Xi Jinping tells Southeast Asia that China is no ‘bully’ as Philippines defies shoal blockade

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Chinese president Xi Jinping said on Monday that Beijing will not seek dominance over Southeast Asia or “bully” smaller neighbours amid mounting tensions with the Philippines over the disputed South China Sea.

Mr Xi’s comments came at a virtual conference with the 10 members of the Association of Southeast Asian Nations (ASEAN), marking the 30th anniversary of relations between the sides.

“China resolutely opposes hegemonism and power politics, wishes to maintain friendly relations with its neighbours and jointly nurture lasting peace in the region and absolutely will not seek hegemony or even less, bully the small,” the Chinese leader said, according to the state-run Xinhua news agency.

Mr Xi added that peace was the greatest common interest to all sides and that China would do its utmost to avoid conflict.

“We must be the constructors and protectors of regional peace, insist on dialogue instead of confrontation, partnership and nonalignment, and join hands in dealing with various negative factors that threaten to undermine peace,” Mr Xi added.

China and the ASEAN have been negotiating for years to decide on a code of conduct for the South China Sea, but no headway has been made yet. “We must practice true multilateralism and insist on handling international and regional matters through negotiation,” Mr Xi added.

His comments came days after the Chinese coast guard used water cannons to block two Filipino supply boats that were heading to Ayungin Shoal in the disputed South China Sea. Ayungin Shoal is part of the Kalayaan Island Group, which the Philippines says is an integral part of its territory, as well as within the Philippines’ exclusive economic zone and continental shelf.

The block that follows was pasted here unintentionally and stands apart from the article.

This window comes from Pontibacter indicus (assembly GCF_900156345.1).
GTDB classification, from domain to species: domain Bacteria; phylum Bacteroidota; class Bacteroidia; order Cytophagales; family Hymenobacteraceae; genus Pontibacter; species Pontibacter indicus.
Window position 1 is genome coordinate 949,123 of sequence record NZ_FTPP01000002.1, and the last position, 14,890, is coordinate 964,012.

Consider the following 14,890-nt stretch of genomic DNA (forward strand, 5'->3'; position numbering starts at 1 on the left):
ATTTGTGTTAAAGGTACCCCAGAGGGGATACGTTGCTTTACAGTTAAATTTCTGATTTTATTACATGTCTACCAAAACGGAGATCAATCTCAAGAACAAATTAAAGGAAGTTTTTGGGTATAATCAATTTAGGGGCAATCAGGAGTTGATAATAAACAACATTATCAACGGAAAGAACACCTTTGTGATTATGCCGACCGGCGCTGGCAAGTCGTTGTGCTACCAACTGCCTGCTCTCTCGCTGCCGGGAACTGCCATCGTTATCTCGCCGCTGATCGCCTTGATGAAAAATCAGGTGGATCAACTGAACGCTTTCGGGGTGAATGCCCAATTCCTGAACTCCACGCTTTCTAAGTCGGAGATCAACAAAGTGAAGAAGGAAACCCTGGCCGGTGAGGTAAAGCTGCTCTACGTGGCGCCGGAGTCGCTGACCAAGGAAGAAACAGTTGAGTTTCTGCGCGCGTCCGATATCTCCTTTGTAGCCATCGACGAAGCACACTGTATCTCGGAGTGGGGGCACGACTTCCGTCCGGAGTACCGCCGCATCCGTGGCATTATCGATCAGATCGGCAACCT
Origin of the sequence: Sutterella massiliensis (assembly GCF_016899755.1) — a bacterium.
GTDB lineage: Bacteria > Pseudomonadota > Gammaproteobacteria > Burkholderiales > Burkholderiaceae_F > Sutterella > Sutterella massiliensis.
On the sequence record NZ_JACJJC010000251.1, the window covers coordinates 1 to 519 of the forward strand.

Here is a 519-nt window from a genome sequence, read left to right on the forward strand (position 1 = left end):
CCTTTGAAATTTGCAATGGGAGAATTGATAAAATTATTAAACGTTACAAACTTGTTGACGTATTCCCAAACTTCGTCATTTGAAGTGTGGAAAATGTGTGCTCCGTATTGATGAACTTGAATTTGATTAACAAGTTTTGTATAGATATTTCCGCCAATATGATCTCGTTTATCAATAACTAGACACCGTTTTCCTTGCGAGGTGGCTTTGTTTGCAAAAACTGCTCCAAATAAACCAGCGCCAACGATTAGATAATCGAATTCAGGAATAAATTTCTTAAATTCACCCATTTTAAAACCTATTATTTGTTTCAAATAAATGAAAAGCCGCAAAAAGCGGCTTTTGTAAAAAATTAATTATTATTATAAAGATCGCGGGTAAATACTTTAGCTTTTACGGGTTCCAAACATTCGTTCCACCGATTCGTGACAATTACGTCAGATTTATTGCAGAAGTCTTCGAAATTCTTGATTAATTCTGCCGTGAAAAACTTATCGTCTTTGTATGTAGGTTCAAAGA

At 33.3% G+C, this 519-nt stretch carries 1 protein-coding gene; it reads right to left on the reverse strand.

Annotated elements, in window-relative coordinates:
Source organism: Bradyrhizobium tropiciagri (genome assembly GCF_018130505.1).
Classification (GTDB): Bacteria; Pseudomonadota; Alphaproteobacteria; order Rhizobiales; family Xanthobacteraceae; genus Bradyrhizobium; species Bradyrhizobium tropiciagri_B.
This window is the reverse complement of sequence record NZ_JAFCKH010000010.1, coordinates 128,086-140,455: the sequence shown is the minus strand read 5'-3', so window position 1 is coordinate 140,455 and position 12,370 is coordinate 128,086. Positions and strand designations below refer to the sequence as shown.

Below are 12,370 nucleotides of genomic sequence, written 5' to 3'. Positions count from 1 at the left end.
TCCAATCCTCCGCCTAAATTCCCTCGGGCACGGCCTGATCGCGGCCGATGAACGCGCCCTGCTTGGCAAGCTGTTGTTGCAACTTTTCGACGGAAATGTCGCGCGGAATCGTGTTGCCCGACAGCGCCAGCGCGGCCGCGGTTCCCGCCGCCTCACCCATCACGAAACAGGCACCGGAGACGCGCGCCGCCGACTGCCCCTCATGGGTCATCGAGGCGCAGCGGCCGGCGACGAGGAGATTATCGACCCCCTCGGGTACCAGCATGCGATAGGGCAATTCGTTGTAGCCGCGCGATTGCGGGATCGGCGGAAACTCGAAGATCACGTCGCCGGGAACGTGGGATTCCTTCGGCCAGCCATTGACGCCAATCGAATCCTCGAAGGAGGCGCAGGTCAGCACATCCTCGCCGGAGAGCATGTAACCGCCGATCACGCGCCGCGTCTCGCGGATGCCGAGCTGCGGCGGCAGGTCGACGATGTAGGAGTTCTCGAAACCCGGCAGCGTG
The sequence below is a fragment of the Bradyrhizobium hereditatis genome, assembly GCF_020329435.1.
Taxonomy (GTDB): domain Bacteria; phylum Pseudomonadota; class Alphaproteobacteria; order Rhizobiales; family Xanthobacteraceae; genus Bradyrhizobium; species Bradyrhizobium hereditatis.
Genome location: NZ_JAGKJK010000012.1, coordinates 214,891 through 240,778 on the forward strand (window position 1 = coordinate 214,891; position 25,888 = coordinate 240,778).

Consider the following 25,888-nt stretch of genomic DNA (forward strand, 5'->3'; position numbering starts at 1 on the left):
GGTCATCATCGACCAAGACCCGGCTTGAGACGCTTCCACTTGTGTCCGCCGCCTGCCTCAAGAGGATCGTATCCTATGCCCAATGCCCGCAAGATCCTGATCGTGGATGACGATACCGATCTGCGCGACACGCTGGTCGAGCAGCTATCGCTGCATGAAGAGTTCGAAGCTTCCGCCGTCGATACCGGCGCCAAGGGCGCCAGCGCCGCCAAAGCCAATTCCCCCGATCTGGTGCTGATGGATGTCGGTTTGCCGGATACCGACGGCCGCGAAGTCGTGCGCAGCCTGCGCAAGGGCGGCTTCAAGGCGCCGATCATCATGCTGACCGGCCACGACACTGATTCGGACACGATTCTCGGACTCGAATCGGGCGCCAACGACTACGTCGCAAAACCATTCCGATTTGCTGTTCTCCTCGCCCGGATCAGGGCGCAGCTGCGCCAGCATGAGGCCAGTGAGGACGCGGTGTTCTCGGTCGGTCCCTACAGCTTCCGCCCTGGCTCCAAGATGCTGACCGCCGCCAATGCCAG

On Monday, the Philippines military redeployed two supply boats to provide food to Filipino marines guarding the disputed shoal.

The Philippines is just one nation with which Beijing disputes control of the South China Sea. China claims around 90 per cent of the potentially energy-rich region, but Brunei, Malaysia, the Philippines, Taiwan and Vietnam also lay claim to parts of it, through which about $3 trillion (£2.4 trillion) of trade passes each year. The waterway is home to crucial shipping routes, fish stocks and undersea oil and gas deposits.

China has transformed seven shoals into missile-protected island bases to cement its claims, which has increased tensions over the waterway.

Earlier this year, US secretary of state Antony Blinken had warned China against any attack on the Philippines and said that any action in the disputed area would draw a response under a mutual defence treaty.

Additional inputs by agencies

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